N.J. Constitutional Convention: Vol. 4, Page 132


STATE OF NEW JERSEY CONSTITUTIONAL CONVENTION OF 1947
COMMITTEE ON THE JUDICIARY
Tuesday, July 1, 1947 (Afternoon session)

ing views as to what would be an ideal Constitution for the State of New Jersey.

CHIEF JUSTICE CASE: Well, I did try to make a few scratch notes and to refer to some books to amplify my own knowledge. It may be the books will stay right in my bag - probably they will. As I said, I am authorized to speak for the members of the court, and in giving you my views I think I am giving you the views of all of the members of the Supreme Court. If otherwise, I will tell you so as I come to the particular point. Justice Colie will tell you what he thinks, and I think you will find that in most respects he will say much the same thing as I am saying.

Now, we don't have the feeling that because our Constitution is a hundred years old it is, for that reason, outmoded. I have heard it said that the Constitution was designed for a rural State of small population and that, therefore, it is to be wiped out. Well, age in itself is not a flaw. If it were, we would seriously be considering wiping out the United States Constitution. The United States Constitution is older by, I suppose, 60 years than the State Constitution, but nobody talks about wiping out the United States Constitution because it is old, or because it was designed for a few states along the Atlantic seaboard with a sparse and rural population.

Speaking generally, it should, I think, be noted that nothing that man does is perfect. Anything that this Convention may do in striving to the utmost to achieve perfection will be found to be imperfect when the accomplishment is had. You may have had the experience of attempting to build a house, and you have employed not only the finest architect you could get, but you have devoted your own ideas, and those of your wife, if you are fortunate enough to have one. You think you've got something that's perfect, and you put it in brick and stone and wood, and when it's done you find so many mistakes that you are inclined to start over again and build a house that really suits you. Now that's all aside, except for the point that merely having something that isn't perfect is hardly a reason why we should throw it out of the window.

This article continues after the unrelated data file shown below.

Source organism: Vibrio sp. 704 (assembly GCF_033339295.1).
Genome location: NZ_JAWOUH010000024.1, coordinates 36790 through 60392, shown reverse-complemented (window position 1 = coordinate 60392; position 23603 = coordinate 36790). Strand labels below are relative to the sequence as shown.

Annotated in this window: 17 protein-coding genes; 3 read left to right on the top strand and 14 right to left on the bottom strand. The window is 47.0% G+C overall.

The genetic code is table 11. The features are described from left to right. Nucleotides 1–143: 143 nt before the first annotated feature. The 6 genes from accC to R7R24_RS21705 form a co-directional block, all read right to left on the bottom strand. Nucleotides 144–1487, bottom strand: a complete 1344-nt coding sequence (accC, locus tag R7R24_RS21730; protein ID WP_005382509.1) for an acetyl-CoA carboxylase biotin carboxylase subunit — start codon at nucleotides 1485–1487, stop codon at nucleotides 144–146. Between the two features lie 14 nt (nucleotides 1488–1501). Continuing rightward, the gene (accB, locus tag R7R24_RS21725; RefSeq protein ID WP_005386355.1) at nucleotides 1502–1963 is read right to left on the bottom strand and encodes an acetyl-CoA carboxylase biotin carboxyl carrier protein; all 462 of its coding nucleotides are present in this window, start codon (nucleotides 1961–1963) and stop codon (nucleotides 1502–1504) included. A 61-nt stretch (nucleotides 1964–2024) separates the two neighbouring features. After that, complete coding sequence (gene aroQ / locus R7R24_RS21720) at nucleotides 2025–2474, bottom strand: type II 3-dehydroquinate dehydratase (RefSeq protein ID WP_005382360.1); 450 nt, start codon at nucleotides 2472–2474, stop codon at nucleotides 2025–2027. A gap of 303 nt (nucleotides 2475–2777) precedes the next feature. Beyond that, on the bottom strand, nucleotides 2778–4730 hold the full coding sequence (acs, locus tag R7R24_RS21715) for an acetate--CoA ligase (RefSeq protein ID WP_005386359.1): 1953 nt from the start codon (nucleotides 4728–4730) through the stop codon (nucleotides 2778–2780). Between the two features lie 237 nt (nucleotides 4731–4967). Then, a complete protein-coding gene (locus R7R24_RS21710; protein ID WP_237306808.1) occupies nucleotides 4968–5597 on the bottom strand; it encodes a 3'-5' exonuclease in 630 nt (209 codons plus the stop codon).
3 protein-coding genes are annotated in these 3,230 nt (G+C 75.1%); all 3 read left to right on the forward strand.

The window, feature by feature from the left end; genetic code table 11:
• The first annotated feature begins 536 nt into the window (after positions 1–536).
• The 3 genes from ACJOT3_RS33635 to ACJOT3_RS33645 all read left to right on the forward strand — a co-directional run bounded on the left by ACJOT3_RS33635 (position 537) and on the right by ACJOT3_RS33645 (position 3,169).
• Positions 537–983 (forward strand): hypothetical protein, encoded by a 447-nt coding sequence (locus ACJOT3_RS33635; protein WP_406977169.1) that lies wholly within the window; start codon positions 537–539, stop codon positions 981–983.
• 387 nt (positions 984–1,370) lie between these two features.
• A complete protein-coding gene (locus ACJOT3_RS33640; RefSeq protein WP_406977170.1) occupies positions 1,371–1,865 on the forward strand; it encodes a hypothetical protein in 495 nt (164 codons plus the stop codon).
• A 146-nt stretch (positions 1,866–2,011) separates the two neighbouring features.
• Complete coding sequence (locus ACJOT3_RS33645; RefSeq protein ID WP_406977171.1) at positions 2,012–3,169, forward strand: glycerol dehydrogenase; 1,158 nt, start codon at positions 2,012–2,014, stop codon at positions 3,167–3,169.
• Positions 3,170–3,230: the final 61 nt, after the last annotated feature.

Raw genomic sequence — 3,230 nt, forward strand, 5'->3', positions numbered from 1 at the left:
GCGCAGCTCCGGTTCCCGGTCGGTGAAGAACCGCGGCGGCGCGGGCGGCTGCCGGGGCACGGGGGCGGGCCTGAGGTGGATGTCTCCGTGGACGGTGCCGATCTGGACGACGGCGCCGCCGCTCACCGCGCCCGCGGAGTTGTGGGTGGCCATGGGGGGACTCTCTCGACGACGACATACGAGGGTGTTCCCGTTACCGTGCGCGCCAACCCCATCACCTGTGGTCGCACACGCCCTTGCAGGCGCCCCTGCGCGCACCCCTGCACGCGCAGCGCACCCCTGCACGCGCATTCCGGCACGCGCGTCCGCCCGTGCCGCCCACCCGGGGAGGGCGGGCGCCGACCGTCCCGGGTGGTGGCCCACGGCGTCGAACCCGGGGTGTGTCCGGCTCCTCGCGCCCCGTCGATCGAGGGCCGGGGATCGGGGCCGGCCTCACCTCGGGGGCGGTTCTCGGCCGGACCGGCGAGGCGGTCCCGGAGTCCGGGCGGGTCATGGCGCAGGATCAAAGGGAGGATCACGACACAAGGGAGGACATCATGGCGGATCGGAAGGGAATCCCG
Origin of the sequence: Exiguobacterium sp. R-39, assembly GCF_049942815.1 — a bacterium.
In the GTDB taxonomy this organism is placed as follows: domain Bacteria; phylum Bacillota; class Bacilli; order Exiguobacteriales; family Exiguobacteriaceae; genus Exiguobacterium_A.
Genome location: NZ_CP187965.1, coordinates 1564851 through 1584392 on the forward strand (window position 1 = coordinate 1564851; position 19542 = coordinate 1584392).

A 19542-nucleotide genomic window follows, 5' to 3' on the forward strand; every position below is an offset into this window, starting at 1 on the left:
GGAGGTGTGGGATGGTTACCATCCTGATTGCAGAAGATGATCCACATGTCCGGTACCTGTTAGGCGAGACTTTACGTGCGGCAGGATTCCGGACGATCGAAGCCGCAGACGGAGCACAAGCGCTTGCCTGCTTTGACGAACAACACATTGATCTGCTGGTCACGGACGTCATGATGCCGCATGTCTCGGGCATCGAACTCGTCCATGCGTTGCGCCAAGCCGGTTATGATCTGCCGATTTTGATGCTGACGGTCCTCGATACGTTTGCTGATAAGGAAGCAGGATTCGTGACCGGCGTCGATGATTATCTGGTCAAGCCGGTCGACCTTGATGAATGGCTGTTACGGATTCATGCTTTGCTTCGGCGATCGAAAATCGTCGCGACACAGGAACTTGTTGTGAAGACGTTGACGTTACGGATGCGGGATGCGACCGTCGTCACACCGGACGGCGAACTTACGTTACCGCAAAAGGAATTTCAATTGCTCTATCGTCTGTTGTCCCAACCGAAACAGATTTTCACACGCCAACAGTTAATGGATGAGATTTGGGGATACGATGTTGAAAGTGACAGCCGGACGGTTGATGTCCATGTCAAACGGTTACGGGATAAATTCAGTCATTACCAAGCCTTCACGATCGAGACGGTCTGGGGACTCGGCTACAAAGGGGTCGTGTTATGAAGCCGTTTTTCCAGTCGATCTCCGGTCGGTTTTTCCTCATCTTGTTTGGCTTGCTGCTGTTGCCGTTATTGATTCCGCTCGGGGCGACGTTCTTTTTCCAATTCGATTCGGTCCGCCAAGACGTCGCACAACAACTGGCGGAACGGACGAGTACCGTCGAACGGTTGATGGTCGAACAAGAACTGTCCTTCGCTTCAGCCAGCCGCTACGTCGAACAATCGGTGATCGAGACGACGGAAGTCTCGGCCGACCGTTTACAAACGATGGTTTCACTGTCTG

We have heard it said, also, that in England they do it this way, and in New York they do it that way, and in Missouri they do it another way. Now, ladies and gentlemen, if you were to go to New York and to England and to Missouri, you would find that they do not think that they have achieved perfection. They have different systems, but what I am getting at is not that what we have shouldn't be changed, but that it shouldn't be changed simply because it is old or short of perfection.

Our notion of the correct approach to this problem is that we should first see what is wrong and then, having discovered what is wrong, find out how seriously it is wrong. Then, having answered


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